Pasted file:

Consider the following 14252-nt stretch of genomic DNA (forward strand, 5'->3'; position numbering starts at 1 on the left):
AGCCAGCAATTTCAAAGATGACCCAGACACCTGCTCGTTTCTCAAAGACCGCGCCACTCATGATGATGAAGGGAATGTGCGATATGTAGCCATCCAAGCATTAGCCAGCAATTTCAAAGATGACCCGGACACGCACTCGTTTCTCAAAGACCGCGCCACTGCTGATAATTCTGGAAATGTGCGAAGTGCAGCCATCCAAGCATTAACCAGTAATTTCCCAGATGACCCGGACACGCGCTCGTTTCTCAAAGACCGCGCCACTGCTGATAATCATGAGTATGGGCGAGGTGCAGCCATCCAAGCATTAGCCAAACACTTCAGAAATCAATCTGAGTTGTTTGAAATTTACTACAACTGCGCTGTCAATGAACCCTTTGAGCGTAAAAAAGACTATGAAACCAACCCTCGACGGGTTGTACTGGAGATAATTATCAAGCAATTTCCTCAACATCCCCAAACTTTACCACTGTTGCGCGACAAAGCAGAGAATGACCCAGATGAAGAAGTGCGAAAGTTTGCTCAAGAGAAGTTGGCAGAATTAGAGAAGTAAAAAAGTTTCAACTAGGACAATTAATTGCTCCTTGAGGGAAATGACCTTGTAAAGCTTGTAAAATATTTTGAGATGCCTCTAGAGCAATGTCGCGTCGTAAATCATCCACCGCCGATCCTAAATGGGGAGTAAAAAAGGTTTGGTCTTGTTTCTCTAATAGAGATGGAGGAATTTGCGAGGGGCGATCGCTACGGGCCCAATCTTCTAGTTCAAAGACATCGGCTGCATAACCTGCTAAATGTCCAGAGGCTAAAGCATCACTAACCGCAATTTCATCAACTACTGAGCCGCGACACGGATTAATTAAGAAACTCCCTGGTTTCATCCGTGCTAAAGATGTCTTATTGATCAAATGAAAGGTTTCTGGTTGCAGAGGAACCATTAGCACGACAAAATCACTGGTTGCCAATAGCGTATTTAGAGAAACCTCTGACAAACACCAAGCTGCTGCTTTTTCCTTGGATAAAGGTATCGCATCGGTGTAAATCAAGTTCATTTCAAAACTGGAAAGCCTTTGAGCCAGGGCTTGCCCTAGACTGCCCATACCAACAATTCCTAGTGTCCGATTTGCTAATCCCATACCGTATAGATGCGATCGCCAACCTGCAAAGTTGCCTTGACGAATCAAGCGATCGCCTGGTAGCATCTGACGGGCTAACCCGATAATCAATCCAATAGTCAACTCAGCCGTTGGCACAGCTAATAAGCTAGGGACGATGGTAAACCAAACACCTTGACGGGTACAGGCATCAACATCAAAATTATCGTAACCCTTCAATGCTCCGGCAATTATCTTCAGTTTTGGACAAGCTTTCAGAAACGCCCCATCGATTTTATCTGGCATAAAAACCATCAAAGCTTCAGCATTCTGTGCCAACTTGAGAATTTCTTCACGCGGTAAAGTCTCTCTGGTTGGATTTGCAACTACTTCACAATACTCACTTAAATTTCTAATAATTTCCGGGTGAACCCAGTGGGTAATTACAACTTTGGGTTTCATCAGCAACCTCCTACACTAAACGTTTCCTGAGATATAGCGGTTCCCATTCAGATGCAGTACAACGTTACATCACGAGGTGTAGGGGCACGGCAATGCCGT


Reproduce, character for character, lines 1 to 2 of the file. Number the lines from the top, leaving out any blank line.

Consider the following 14252-nt stretch of genomic DNA (forward strand, 5'->3'; position numbering starts at 1 on the left):
AGCCAGCAATTTCAAAGATGACCCAGACACCTGCTCGTTTCTCAAAGACCGCGCCACTCATGATGATGAAGGGAATGTGCGATATGTAGCCATCCAAGCATTAGCCAGCAATTTCAAAGATGACCCGGACACGCACTCGTTTCTCAAAGACCGCGCCACTGCTGATAATTCTGGAAATGTGCGAAGTGCAGCCATCCAAGCATTAACCAGTAATTTCCCAGATGACCCGGACACGCGCTCGTTTCTCAAAGACCGCGCCACTGCTGATAATCATGAGTATGGGCGAGGTGCAGCCATCCAAGCATTAGCCAAACACTTCAGAAATCAATCTGAGTTGTTTGAAATTTACTACAACTGCGCTGTCAATGAACCCTTTGAGCGTAAAAAAGACTATGAAACCAACCCTCGACGGGTTGTACTGGAGATAATTATCAAGCAATTTCCTCAACATCCCCAAACTTTACCACTGTTGCGCGACAAAGCAGAGAATGACCCAGATGAAGAAGTGCGAAAGTTTGCTCAAGAGAAGTTGGCAGAATTAGAGAAGTAAAAAAGTTTCAACTAGGACAATTAATTGCTCCTTGAGGGAAATGACCTTGTAAAGCTTGTAAAATATTTTGAGATGCCTCTAGAGCAATGTCGCGTCGTAAATCATCCACCGCCGATCCTAAATGGGGAGTAAAAAAGGTTTGGTCTTGTTTCTCTAATAGAGATGGAGGAATTTGCGAGGGGCGATCGCTACGGGCCCAATCTTCTAGTTCAAAGACATCGGCTGCATAACCTGCTAAATGTCCAGAGGCTAAAGCATCACTAACCGCAATTTCATCAACTACTGAGCCGCGACACGGATTAATTAAGAAACTCCCTGGTTTCATCCGTGCTAAAGATGTCTTATTGATCAAATGAAAGGTTTCTGGTTGCAGAGGAACCATTAGCACGACAAAATCACTGGTTGCCAATAGCGTATTTAGAGAAACCTCTGACAAACACCAAGCTGCTGCTTTTTCCTTGGATAAAGGTATCGCATCGGTGTAAATCAAGTTCATTTCAAAACTGGAAAGCCTTTGAGCCAGGGCTTGCCCTAGACTGCCCATACCAACAATTCCTAGTGTCCGATTTGCTAATCCCATACCGTATAGATGCGATCGCCAACCTGCAAAGTTGCCTTGACGAATCAAGCGATCGCCTGGTAGCATCTGACGGGCTAACCCGATAATCAATCCAATAGTCAACTCAGCCGTTGGCACAGCTAATAAGCTAGGGACGATGGTAAACCAAACACCTTGACGGGTACAGGCATCAACATCAAAATTATCGTAACCCTTCAATGCTCCGGCAATTATCTTCAGTTTTGGACAAGCTTTCAGAAACGCCCCATCGATTTTATCTGGCATAAAAACCATCAAAGCTTCAGCATTCTGTGCCAACTTGAGAATTTCTTCACGCGGTAAAGTCTCTCTGGTTGGATTTGCAACTACTTCACAATACTCACTTAAATTTCTAATAATTTCCGGGTGAACCCAGTGGGTAATTACAACTTTGGGTTTCATCAGCAACCTCCTACACTAAACGTTTCCTGAGATATAGCGGTTCCCATTCAGATGCAGTACAACGTTACATCACGAGGTGTAGGGGCACGGCAATGCCGT